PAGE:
This is the Griffith Observatory Sky Report for the week ending Wednesday, August 1, 2012. Here is what’s happening in the skies of Southern California:
Interesting triangles, made of stars and bright planets, continue to attract attention in both the evening and morning skies this week. As evening twilight ends, the planets Mars and Saturn appear close to each other in the southwest, Mars appearing to the lower right of Saturn. The glittering star Spica appears just below Saturn. Each day, Mars draws closer to Saturn and Spica, making a slowly tightening triangle. A telescope will reveal the rings of Saturn. Because Saturn appears lower in the sky each night, this week will be close to the end of this year’s public observing season for the planet through our telescopes at Griffith Observatory.
In the east-northeast sky at dawn, the brightest planet, Venus, appears below the second brightest planet, Jupiter. The orange star Aldebaran, of Taurus the Bull, is located to the lower right of Jupiter. The triangle formed by these three objects will appear to lengthen over time, with Jupiter and Aldebaran appearing higher and farther from Venus as the week goes on. A telescope will reveal the crescent phase of Venus and cloud belts and moons of Jupiter.
This is a great week for watching the moon in the early evening. The moon’s phase is first quarter on the night of Wednesday, August 25. It appears in waxing gibbous phase for the rest of the week and reaches full on August 1. Binoculars and telescopes will let you see the moon’s rugged detail along its terminator, the line that separates the moon’s day and night sides. As the moon nears full, brightness differences of the moon’s surface materials are emphasized, and highlight the brilliant streaks, called rays, that appear splashed across the surface from the newest craters visible on the moon’s pocked face.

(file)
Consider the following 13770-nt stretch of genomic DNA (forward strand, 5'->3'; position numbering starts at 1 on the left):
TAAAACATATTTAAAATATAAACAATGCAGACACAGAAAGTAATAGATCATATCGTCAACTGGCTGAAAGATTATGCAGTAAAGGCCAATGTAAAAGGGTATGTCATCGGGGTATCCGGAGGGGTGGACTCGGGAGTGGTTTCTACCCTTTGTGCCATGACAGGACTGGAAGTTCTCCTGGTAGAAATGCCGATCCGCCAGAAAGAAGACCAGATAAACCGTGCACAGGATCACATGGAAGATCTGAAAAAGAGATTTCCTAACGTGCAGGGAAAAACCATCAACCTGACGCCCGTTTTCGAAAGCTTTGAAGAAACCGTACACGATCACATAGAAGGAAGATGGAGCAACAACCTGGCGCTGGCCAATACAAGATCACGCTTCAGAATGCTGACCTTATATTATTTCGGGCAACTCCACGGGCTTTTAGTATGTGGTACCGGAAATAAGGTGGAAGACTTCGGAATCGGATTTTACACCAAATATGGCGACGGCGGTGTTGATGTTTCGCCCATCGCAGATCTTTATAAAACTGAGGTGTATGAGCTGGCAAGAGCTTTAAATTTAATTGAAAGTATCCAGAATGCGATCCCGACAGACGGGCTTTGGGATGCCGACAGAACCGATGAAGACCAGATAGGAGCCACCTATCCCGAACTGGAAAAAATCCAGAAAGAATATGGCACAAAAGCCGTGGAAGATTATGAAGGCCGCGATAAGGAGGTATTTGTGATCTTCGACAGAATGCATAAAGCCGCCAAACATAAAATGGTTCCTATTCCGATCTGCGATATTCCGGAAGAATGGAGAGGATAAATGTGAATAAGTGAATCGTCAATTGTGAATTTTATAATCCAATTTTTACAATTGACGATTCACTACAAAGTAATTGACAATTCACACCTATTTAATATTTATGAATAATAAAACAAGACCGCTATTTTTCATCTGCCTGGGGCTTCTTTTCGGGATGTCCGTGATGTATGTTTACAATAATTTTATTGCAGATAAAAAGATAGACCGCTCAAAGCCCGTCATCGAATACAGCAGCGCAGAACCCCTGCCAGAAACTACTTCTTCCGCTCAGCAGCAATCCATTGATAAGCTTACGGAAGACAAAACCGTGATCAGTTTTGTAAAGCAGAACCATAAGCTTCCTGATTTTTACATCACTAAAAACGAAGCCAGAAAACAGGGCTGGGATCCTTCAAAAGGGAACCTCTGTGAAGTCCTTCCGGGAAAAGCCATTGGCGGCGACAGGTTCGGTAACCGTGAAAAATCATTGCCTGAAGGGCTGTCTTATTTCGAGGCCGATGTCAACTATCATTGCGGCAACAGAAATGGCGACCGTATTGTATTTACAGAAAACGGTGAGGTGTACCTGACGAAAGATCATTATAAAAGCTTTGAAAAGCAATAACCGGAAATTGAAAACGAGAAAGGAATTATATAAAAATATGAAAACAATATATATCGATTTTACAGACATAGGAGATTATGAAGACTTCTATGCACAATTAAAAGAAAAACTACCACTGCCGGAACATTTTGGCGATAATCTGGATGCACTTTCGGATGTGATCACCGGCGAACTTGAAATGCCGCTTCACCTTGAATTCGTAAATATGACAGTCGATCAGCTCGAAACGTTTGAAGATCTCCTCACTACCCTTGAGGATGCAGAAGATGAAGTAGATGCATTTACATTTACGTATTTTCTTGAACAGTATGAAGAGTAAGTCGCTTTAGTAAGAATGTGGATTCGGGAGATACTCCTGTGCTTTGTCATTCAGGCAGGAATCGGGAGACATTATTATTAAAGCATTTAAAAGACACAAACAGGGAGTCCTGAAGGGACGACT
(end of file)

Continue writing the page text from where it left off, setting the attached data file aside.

An Atlas 5 rocket is scheduled to launch the Navy Ocean Reconnaissance Satellite from Vandenberg Air Force base late on Wednesday night, August 1. More details on watching the launch in the sky, west of southern California, will be included in next week’s Sky Report.
Free views of the sun during the day and of the moon, planets, and other celestial objects at night, are available to the public in clear weather six days a week (Tuesday-Sunday) through Griffith Observatory’s telescopes before 9:30 p.m. Check our website for our schedule. The next public star party of the Los Angeles Astronomical Society, the Sidewalk Astronomers and the Planetary Society is scheduled for Saturday, July 28. Griffith Observatory will hold a public event, including a star party, centered around live coverage of the landing of NASA’s Mars Exploration Rover, Curiosity, on Sunday night, August 5. Please check our website in coming days for details about this event.
From Griffith Observatory, I’m Anthony Cook, and I can be reached at firstname.lastname@example.org.